NEW DELHI — The Indo-Israeli jointly built Long Range Surface to Air Missile (LR SAM), which is also called Barak-8, was test fired Dec. 29 and 30 aboard an Indian Navy's Kolkata class destroyer, which will escort the aircraft carrier INS Vikramaditya from Russia.

Last year the Barak-8 was tested aboard an Israeli warship.

The official Dec. 30 press release from the Ministry of Defence (MoD) said, "[The] Indian Navy today achieved a significant milestone in enhancing its Anti Air Warfare capability with the maiden firing of its newly developed LR SAM.The firing was undertaken on the Western Seaboard by INS Kolkata, wherein the missile successes fully intercepted an Aerial Target at extended ranges."

While no official would say when the missile would be inducted, a source in the Indian Navy said there will be three more tests of the missile, and the Barak-8 is likely to be inducted after two years.

The MoD press release said, "These Surface to Air Missiles are fitted onboard the Kolkata Class Destroyers and would also be fitted on all future major warships of the Indian Navy. This missile along with a a multifunction active electronically scanned array naval radar (MF STAR) would provide these ships the capability to neutralize aerial threats at extended ranges. With the successful proving of these systems, Indian Navy has become part of a select group of Navies that have this niche capability, which would provide a fillip to our Maritime Operations."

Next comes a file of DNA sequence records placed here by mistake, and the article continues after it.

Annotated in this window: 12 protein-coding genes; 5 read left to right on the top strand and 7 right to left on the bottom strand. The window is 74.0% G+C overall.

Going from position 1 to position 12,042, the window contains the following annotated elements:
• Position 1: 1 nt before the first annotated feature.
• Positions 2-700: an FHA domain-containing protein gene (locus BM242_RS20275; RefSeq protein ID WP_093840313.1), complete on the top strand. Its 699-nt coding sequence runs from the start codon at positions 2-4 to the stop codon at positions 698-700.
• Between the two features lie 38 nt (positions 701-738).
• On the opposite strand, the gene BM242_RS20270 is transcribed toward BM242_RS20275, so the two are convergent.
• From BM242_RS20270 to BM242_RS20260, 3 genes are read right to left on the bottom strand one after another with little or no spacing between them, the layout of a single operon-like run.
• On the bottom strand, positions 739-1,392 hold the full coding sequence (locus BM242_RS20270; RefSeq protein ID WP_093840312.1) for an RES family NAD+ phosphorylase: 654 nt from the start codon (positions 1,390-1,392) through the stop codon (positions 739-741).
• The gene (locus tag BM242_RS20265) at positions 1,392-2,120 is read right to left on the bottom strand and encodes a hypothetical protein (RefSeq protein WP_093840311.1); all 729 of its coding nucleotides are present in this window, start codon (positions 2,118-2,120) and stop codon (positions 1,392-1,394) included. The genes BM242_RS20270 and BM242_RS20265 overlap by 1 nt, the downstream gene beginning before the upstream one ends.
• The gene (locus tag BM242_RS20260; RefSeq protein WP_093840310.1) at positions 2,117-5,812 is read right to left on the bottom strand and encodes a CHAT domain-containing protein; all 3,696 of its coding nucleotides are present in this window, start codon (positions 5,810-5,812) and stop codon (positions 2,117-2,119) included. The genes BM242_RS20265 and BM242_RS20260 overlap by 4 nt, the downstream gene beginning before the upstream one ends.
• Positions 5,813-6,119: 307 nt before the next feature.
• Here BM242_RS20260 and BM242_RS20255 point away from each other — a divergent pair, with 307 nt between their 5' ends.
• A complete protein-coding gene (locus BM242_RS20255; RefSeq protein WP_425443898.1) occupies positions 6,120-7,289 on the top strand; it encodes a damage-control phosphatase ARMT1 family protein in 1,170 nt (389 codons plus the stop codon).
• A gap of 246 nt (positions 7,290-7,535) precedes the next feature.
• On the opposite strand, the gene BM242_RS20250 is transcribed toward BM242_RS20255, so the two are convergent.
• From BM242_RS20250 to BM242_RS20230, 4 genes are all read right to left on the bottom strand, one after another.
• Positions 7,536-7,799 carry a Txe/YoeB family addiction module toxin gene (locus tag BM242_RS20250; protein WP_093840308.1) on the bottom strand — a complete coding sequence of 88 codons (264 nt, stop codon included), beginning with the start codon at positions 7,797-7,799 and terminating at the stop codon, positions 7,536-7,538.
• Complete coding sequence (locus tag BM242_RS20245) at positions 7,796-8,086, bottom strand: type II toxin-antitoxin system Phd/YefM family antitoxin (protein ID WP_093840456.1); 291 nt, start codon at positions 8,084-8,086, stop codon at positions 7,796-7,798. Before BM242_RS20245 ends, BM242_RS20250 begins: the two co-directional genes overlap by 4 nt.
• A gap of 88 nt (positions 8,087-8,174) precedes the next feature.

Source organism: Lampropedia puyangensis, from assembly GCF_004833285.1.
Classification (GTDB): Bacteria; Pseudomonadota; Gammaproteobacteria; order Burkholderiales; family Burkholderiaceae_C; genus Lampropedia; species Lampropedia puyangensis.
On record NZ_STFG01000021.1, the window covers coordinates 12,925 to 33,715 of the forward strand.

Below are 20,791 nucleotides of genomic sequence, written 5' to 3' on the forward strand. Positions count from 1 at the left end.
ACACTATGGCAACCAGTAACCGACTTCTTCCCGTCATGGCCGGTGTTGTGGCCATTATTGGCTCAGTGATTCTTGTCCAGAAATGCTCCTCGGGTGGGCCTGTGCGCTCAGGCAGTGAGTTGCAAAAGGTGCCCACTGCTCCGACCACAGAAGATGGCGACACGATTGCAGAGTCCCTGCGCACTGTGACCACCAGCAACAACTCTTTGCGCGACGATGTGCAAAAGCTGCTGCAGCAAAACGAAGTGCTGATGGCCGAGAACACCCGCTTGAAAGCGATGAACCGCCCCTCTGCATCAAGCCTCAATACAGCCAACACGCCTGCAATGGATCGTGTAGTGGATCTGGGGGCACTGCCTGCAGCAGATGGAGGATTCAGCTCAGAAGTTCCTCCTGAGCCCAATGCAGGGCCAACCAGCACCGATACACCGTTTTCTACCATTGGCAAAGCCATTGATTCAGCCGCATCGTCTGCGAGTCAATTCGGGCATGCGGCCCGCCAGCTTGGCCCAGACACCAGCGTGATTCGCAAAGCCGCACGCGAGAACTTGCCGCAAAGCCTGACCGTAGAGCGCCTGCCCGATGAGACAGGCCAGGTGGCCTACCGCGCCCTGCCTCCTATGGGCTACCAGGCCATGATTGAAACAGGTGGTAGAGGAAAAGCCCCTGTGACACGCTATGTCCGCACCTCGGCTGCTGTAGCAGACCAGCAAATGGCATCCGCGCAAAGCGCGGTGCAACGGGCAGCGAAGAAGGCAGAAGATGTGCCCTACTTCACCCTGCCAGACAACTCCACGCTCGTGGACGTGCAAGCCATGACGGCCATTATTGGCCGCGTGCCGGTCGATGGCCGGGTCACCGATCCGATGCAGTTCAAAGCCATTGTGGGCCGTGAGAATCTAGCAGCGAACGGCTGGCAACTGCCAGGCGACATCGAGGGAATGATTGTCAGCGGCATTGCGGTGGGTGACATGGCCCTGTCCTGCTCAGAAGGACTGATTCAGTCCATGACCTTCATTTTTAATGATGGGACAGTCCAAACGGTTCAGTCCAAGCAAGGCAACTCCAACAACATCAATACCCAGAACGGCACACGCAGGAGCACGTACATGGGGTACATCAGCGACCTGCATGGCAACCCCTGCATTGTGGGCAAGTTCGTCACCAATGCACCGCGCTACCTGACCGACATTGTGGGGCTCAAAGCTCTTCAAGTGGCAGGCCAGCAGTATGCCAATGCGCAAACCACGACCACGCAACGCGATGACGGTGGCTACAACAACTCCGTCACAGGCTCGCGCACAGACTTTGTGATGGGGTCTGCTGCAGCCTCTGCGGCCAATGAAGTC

The missile is being developed by India's defense research agency, Defence Research and Development Organization (DRDO); the Israel Aerospace Industries (IAI); and the Indian Navy. Barak-8, with a range of 70 kilometers, is capable of protecting naval ships from multiple targets, including enemy aircraft, missiles and rockets.

Once airborne, the missile continues to receive data from the radar system, which predicts the threat's trajectory, and enables the missile to adjust its own path before destroying the target, said a senior Indian
Navy official, adding that the missile can detect multiple targets simultaneously.

At a cost of over $1.5 billion, the Barak-8 project was commissioned in 2006 and was scheduled to have been inducted in 2012. No official would either comment on the delay or when officially  the missile would be inducted aboard the Kolkata class destroyers.

India's state owned missile maker, Bharat Dynamics Limited will produce the Barak-8, and once inducted, 32 missiles will be initially fitted on one of the three Kolkata destroyers.

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